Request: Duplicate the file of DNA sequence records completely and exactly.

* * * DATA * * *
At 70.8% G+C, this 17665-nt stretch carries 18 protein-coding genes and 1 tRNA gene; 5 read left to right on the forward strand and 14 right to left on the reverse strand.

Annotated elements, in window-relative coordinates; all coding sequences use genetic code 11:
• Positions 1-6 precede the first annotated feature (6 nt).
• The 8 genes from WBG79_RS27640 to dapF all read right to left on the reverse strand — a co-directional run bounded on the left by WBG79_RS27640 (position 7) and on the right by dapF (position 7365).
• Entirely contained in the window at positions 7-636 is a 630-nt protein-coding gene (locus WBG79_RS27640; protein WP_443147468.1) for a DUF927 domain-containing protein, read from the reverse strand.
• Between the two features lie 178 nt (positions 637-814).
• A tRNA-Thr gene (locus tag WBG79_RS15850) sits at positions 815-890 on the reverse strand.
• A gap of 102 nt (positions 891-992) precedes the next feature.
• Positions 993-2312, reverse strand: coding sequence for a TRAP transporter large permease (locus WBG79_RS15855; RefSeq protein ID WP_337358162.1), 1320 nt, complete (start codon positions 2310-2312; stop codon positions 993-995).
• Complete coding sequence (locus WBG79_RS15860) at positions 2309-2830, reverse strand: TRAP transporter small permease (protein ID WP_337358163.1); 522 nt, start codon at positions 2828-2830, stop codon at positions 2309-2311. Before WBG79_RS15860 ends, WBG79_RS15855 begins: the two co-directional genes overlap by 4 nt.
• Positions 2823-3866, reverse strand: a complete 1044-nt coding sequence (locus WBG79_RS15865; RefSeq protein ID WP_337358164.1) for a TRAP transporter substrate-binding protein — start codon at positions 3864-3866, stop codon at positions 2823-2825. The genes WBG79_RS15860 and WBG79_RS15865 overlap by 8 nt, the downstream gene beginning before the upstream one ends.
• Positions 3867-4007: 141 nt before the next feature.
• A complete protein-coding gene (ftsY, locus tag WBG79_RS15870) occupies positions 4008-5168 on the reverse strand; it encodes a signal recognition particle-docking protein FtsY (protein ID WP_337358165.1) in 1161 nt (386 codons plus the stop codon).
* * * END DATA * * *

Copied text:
At 70.8% G+C, this 17665-nt stretch carries 18 protein-coding genes and 1 tRNA gene; 5 read left to right on the forward strand and 14 right to left on the reverse strand.

Annotated elements, in window-relative coordinates; all coding sequences use genetic code 11:
• Positions 1-6 precede the first annotated feature (6 nt).
• The 8 genes from WBG79_RS27640 to dapF all read right to left on the reverse strand — a co-directional run bounded on the left by WBG79_RS27640 (position 7) and on the right by dapF (position 7365).
• Entirely contained in the window at positions 7-636 is a 630-nt protein-coding gene (locus WBG79_RS27640; protein WP_443147468.1) for a DUF927 domain-containing protein, read from the reverse strand.
• Between the two features lie 178 nt (positions 637-814).
• A tRNA-Thr gene (locus tag WBG79_RS15850) sits at positions 815-890 on the reverse strand.
• A gap of 102 nt (positions 891-992) precedes the next feature.
• Positions 993-2312, reverse strand: coding sequence for a TRAP transporter large permease (locus WBG79_RS15855; RefSeq protein ID WP_337358162.1), 1320 nt, complete (start codon positions 2310-2312; stop codon positions 993-995).
• Complete coding sequence (locus WBG79_RS15860) at positions 2309-2830, reverse strand: TRAP transporter small permease (protein ID WP_337358163.1); 522 nt, start codon at positions 2828-2830, stop codon at positions 2309-2311. Before WBG79_RS15860 ends, WBG79_RS15855 begins: the two co-directional genes overlap by 4 nt.
• Positions 2823-3866, reverse strand: a complete 1044-nt coding sequence (locus WBG79_RS15865; RefSeq protein ID WP_337358164.1) for a TRAP transporter substrate-binding protein — start codon at positions 3864-3866, stop codon at positions 2823-2825. The genes WBG79_RS15860 and WBG79_RS15865 overlap by 8 nt, the downstream gene beginning before the upstream one ends.
• Positions 3867-4007: 141 nt before the next feature.
• A complete protein-coding gene (ftsY, locus tag WBG79_RS15870) occupies positions 4008-5168 on the reverse strand; it encodes a signal recognition particle-docking protein FtsY (protein ID WP_337358165.1) in 1161 nt (386 codons plus the stop codon).